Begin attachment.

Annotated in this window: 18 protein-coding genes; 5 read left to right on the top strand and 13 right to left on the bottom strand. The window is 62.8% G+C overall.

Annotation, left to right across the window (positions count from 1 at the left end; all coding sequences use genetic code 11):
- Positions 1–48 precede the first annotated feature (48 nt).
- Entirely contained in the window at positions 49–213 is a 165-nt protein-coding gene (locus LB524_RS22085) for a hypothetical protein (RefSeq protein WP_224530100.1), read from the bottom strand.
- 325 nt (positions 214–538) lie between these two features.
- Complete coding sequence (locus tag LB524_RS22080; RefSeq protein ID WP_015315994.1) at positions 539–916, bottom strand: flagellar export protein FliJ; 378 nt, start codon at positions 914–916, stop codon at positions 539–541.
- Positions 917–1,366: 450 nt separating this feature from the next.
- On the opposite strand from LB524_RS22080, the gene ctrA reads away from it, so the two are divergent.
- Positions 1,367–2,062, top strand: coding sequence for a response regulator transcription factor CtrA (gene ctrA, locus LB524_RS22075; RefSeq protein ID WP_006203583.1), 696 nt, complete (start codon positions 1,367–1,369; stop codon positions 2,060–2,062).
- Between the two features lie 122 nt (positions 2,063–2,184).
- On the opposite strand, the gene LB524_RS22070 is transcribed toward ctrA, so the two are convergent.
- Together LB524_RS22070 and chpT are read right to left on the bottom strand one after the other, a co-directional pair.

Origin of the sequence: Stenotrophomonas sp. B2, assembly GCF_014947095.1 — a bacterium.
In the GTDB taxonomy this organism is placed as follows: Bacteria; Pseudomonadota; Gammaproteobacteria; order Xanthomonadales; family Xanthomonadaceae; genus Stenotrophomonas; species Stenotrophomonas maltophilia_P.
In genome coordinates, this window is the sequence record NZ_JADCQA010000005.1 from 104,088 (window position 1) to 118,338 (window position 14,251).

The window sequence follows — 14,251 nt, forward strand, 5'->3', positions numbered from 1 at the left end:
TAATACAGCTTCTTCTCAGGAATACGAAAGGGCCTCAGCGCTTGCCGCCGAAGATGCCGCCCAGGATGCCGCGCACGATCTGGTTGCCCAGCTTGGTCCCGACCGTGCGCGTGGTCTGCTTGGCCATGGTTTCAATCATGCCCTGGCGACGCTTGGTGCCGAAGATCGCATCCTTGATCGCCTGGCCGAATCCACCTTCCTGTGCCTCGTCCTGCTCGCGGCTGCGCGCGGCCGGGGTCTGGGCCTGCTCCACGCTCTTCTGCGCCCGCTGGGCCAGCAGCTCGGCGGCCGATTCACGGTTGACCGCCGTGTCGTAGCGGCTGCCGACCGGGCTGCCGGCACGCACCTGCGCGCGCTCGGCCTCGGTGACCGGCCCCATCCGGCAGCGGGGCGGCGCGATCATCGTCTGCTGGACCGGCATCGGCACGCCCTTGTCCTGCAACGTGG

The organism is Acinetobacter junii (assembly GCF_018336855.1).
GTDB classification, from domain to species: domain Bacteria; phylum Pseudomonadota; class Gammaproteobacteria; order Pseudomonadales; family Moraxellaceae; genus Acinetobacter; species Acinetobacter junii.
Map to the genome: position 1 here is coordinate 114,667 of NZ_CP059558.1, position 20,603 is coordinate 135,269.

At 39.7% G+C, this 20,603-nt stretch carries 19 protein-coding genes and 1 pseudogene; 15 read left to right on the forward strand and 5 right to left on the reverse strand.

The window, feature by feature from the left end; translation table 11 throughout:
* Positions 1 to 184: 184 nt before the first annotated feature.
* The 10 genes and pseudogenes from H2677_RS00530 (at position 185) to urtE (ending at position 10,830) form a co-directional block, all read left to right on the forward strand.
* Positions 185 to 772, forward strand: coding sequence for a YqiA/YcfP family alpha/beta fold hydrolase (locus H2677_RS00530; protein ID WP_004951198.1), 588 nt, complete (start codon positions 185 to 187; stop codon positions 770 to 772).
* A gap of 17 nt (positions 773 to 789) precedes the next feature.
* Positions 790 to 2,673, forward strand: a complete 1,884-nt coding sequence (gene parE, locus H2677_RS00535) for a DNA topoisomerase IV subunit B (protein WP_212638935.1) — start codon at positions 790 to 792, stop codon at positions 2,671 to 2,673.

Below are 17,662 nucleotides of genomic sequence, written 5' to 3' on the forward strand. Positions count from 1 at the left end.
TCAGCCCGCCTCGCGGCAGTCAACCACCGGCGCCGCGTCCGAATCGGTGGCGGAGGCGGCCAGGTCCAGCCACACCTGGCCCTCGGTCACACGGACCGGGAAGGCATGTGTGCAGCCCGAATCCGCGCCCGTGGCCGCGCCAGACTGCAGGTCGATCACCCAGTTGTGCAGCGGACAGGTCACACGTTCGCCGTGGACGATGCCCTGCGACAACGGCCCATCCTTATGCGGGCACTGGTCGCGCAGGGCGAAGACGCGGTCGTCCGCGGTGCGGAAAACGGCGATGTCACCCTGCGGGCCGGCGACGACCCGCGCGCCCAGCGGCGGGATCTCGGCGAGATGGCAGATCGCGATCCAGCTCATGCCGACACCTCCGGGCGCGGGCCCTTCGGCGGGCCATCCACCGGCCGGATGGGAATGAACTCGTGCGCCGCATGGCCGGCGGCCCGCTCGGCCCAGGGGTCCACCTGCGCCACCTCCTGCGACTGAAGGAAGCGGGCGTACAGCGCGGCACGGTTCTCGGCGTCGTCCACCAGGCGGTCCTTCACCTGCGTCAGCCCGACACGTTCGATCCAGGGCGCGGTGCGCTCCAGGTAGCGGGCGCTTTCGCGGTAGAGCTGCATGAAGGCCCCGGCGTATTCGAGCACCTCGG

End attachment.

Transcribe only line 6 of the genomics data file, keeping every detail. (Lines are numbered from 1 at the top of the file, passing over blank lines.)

- Complete coding sequence (locus tag LB524_RS22080; RefSeq protein ID WP_015315994.1) at positions 539–916, bottom strand: flagellar export protein FliJ; 378 nt, start codon at positions 914–916, stop codon at positions 539–541.